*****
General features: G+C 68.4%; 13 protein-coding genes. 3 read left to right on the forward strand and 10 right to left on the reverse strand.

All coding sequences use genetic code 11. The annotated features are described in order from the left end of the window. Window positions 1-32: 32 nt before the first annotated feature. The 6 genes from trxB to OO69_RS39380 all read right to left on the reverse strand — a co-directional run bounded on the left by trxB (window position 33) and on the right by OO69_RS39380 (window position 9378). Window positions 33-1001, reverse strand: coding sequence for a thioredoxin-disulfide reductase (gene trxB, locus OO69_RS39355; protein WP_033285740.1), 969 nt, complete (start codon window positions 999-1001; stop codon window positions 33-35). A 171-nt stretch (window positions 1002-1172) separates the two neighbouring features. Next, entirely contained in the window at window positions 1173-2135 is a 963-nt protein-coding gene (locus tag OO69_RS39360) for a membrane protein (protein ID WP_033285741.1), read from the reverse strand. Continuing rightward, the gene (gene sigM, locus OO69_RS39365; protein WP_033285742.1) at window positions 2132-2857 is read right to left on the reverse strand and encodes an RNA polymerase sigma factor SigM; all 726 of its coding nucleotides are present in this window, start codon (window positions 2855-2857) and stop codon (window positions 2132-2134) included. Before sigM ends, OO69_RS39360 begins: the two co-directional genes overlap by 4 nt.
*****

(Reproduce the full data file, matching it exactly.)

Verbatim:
General features: G+C 68.4%; 13 protein-coding genes. 3 read left to right on the forward strand and 10 right to left on the reverse strand.

All coding sequences use genetic code 11. The annotated features are described in order from the left end of the window. Window positions 1-32: 32 nt before the first annotated feature. The 6 genes from trxB to OO69_RS39380 all read right to left on the reverse strand — a co-directional run bounded on the left by trxB (window position 33) and on the right by OO69_RS39380 (window position 9378). Window positions 33-1001, reverse strand: coding sequence for a thioredoxin-disulfide reductase (gene trxB, locus OO69_RS39355; protein WP_033285740.1), 969 nt, complete (start codon window positions 999-1001; stop codon window positions 33-35). A 171-nt stretch (window positions 1002-1172) separates the two neighbouring features. Next, entirely contained in the window at window positions 1173-2135 is a 963-nt protein-coding gene (locus tag OO69_RS39360) for a membrane protein (protein ID WP_033285741.1), read from the reverse strand. Continuing rightward, the gene (gene sigM, locus OO69_RS39365; protein WP_033285742.1) at window positions 2132-2857 is read right to left on the reverse strand and encodes an RNA polymerase sigma factor SigM; all 726 of its coding nucleotides are present in this window, start codon (window positions 2855-2857) and stop codon (window positions 2132-2134) included. Before sigM ends, OO69_RS39360 begins: the two co-directional genes overlap by 4 nt.